Regularity: Regularly occurring
In terminal panicles; golden yellow, fragrant. Flowering from December-February.
A linear capsule, compressed, brown when mature; seeds many, 2-winged. Fruiting throughout the year.
Young leaves glossy green.
Ovate-oblong to lanceolate
Life History and Behavior
Molecular Biology and Genetics
Barcode data: Tecoma stans
Statistics of barcoding coverage: Tecoma stans
Public Records: 1
Specimens with Barcodes: 21
Species With Barcodes: 1
National NatureServe Conservation Status
Rounded National Status Rank: N2 - Imperiled
NatureServe Conservation Status
Rounded Global Status Rank: G5 - Secure
Reasons: Ranges from southernmost Arizona and Texas southward through the Antilles and Central America to northern Argentina, from sea level to 2800 meters (above 1500 m almost entirely as var. velutina). Widely cultivated, and sometimes naturalized (e.g., in southern Florida).
Relevance to Humans and Ecosystems
Cultivated in gardens and temples.
'Tecoma Stans' is one of those plants which is not evaluated either chemically or mechanically yet, there are lots of evaluation not carried out yet. Tecoma stans is a species of flowering perennial shrub in the trumpet vine family, Bignoniaceae, that is native to the Americas. Common names include yellow trumpetbush, yellow bells, yellow elder, ginger-thomas. Tecoma stans is the official flower of the United States Virgin Islands and the floral emblem of the Bahamas.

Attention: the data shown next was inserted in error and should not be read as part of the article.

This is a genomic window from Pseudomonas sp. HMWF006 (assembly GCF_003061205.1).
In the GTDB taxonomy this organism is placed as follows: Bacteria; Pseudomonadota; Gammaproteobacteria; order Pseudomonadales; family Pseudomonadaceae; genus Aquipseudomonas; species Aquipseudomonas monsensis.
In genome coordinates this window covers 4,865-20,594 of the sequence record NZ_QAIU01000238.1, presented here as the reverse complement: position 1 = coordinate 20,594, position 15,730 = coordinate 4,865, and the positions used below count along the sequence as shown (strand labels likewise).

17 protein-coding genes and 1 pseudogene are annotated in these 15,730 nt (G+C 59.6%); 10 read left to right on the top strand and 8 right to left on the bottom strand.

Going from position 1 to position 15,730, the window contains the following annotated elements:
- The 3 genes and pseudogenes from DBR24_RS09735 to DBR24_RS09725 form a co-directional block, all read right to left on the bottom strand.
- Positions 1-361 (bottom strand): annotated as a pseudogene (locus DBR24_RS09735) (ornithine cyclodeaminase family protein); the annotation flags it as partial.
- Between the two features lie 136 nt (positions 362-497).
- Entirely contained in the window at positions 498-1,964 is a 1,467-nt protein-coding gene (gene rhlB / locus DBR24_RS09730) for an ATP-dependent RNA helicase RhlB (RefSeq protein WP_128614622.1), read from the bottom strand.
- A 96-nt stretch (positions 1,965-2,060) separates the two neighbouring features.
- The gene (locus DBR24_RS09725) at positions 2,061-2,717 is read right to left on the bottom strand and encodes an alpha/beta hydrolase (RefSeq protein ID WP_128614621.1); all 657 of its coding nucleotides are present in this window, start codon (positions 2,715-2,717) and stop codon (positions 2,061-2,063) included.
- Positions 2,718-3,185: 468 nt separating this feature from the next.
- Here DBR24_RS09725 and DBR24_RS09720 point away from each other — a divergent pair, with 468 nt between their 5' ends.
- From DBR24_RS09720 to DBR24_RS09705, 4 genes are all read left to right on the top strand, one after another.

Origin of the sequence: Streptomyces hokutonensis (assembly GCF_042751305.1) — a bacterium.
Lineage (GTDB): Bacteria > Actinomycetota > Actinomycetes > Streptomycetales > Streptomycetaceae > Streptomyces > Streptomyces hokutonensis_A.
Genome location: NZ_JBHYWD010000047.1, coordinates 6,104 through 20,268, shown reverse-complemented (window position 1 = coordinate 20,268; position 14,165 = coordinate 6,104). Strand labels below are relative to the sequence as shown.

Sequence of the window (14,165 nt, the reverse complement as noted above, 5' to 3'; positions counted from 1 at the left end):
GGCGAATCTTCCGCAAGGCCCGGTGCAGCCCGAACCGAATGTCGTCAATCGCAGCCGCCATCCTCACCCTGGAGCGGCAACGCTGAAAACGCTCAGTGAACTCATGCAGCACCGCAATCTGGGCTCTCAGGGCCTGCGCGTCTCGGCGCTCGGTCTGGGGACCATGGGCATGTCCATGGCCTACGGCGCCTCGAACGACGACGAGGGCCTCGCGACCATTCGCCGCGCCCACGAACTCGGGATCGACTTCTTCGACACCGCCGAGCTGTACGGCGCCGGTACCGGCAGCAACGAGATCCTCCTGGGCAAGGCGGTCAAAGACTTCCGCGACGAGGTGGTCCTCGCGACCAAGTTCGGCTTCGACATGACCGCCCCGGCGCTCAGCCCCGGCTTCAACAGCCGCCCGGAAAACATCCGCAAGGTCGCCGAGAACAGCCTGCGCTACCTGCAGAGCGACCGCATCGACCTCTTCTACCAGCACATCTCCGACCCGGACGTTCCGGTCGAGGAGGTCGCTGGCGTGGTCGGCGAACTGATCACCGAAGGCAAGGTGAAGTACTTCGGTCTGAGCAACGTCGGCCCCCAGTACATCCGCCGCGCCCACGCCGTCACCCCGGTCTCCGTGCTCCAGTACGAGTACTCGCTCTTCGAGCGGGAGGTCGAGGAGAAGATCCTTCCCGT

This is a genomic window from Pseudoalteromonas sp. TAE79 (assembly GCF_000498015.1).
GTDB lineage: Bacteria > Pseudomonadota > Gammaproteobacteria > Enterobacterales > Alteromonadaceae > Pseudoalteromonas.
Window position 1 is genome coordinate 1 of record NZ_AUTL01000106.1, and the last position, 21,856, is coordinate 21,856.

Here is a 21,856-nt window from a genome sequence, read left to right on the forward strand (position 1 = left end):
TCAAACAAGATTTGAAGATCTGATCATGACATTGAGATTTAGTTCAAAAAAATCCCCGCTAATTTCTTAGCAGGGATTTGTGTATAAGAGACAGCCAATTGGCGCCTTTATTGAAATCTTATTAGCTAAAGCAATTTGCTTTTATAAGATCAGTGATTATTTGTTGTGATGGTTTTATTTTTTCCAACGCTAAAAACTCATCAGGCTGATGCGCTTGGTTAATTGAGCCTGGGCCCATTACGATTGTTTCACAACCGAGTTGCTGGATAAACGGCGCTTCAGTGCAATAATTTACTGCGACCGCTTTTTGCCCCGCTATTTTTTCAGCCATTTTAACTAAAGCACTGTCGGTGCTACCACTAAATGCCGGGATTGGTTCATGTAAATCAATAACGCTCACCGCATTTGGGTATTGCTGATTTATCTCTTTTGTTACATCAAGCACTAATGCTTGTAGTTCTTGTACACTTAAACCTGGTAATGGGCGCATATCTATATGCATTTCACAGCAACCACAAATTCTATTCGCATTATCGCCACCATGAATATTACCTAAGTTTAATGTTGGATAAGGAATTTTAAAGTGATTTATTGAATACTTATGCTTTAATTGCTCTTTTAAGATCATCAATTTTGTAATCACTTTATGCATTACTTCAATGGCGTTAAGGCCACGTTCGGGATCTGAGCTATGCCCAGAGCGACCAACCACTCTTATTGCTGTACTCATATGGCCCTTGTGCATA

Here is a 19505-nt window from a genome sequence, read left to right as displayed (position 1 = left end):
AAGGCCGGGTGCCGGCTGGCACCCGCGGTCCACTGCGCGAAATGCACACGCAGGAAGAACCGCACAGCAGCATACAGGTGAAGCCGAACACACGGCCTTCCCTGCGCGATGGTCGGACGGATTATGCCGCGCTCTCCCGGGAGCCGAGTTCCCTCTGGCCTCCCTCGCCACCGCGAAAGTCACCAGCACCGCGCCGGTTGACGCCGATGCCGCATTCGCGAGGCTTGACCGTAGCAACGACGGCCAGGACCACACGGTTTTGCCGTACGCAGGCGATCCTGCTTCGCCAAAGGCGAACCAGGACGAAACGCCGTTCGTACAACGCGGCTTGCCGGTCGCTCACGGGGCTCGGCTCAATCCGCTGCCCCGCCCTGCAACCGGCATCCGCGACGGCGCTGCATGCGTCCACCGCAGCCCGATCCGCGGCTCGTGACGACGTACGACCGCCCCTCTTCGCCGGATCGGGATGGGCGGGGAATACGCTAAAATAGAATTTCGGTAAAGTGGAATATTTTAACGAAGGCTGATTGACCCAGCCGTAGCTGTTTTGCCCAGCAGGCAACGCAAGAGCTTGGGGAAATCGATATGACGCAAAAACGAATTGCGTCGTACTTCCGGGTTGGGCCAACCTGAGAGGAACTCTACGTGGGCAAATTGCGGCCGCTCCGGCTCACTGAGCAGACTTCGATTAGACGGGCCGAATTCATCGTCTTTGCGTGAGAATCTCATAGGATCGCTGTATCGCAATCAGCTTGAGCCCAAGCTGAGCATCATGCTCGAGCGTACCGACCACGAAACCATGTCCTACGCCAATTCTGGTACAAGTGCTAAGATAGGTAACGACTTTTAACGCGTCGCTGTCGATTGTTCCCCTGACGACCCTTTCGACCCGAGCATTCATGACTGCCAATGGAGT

Yellow trumpetbush is an attractive plant that is cultivated as an ornamental. It has sharply toothed, lance-shaped green leaves and bears large, showy, bright golden yellow trumpet-shaped flowers. It is drought-tolerant and grows well in warm climates. The flowers attract bees, butterflies, and hummingbirds. The plant produces pods containing yellow seeds with papery wings. The plant is desirable fodder when it grows in fields grazed by livestock. Yellow trumpetbush is a ruderal species, readily colonizing disturbed, rocky, sandy, and cleared land and occasionally becoming an invasive weed
Names and Taxonomy
Comments: Comprised of three varieties (A.H. Gentry 1992), or perhaps two or none; Kartesz (1999) does not recognize var. angustata or "angustatum", considering it a synonym.
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